Dr. Ovidiu Daescu, Professor in the Department of Computer Science, is part of a team that was recently awarded a major grant from the Texas Cancer Prevention Research Institute (CPRIT). He and his collaborators from the University of Texas Southwestern were awarded a grant of $1,290,442 to fund a research project titled: Using Imaging and Computational Tools to Improve Risk Stratification in Children with Bone Cancer. This project is a four-year award with the UT Dallas portion comprising approximately one-third of the total award. The project will involve two PhD students from UT Dallas in addition to Dr. Daescu, along with collaborators Drs. Stephen Skapek and Patrick Leavey and their team from UT Southwestern Medical Center.
The overall objective of this project is to focus on imaging of tumors to detect necrosis in the early stages so that treatment of patients can be optimized and personalized. In particular, the researchers will focus on osteosarcoma, which is the most common form of bone cancer in children and young adolescents. While osteosarcoma frequently starts in a particular bone, it can potentially move to other sites in the body, such as the lungs and other bones. This movement, known as metastasis, often makes the disease more difficult to treat.
“Being involved in a project like this is very meaningful,” says Dr. Daescu. “This project will have a direct impact on people’s life and their outcomes. This is another example of how computer science has an impact on modern medicine and its tools.” Dr. Daescu and his team will develop software tools to enable the identification of features of tumor necrosis by the use of image pattern recognition on histology whole slide images of the widest coronal plane of a resected osteosarcoma. A second complementary approach will be to develop algorithms to assist in correlating images with MRIs done on actual sections of bone. This approach involves identification of necrosis that will be based on virtual dissection of bones. Together, this research is aimed at developing a predictive analytical approach that ultimately can be used to tailor therapies to individuals more precisely.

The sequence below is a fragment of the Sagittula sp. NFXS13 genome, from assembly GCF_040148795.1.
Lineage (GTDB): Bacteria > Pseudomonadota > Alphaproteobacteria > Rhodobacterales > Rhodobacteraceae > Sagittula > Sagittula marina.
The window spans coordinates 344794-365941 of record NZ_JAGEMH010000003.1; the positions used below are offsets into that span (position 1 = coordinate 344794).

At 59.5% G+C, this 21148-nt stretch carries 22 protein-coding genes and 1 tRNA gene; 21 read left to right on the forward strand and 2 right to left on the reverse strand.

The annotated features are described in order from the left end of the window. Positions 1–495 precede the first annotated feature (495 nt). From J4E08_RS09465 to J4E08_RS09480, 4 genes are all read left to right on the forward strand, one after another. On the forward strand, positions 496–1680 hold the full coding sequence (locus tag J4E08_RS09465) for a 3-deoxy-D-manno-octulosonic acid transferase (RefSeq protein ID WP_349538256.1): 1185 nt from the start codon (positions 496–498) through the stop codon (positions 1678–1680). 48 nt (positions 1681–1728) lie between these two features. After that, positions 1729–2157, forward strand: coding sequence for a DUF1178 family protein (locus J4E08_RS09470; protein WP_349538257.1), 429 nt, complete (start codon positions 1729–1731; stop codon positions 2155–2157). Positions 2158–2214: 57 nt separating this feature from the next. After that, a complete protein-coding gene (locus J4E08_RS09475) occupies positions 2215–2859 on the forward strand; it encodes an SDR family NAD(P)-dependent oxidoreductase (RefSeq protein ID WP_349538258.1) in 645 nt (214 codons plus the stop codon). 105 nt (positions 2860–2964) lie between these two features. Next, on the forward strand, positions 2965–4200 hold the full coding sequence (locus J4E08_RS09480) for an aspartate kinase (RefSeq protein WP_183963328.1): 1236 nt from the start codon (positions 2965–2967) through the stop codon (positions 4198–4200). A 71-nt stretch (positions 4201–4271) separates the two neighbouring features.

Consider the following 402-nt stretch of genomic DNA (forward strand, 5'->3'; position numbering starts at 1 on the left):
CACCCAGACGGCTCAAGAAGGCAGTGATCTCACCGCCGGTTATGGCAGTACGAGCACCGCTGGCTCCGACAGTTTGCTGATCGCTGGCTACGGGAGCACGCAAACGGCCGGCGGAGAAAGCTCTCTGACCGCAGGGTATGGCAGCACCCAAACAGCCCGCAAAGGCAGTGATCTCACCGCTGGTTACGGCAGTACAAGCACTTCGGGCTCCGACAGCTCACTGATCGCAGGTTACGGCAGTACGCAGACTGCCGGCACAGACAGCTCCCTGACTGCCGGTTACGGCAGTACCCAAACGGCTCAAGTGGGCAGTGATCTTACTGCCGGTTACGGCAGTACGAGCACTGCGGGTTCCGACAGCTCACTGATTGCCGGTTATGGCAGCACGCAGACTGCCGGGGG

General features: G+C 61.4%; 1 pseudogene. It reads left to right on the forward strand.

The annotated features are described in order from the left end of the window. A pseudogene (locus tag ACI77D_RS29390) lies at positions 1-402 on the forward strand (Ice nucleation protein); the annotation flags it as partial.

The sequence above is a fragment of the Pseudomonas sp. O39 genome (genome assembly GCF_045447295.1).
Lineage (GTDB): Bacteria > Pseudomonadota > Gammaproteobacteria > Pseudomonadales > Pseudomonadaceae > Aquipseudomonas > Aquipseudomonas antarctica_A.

The Texas Cancer Prevention Research Institute (CPRIT) was established in 2007 by a constitutional amendment to fund groundbreaking cancer research and prevention programs and services in Texas by issuing $3 billion in bonds to fund the institute. CPRIT’s goal is to expedite innovation in cancer research and product development, and to enhance access to evidence-based prevention programs throughout the state. All CPRIT-funded research is conducted in state by Texas-based scientists and reflect CPRIT’s mission to attract and expand the state’s research capabilities.
The UT Dallas Computer Science department maintains a very active research program, with more than $7.7 million in research expenditures in 2014 and approximately $24 million in new funding received during the last 3 years. This funding comes from federal agencies and from local high-tech companies, many of which work very closely with our faculty and students. Our distinguished faculty and their PhD students publish their research in top journals and present their results at leading conferences. Our research has also been in national and international spotlight in recent past. Our faculty are also active as program and conference chairs and as journal editors and editorial board members.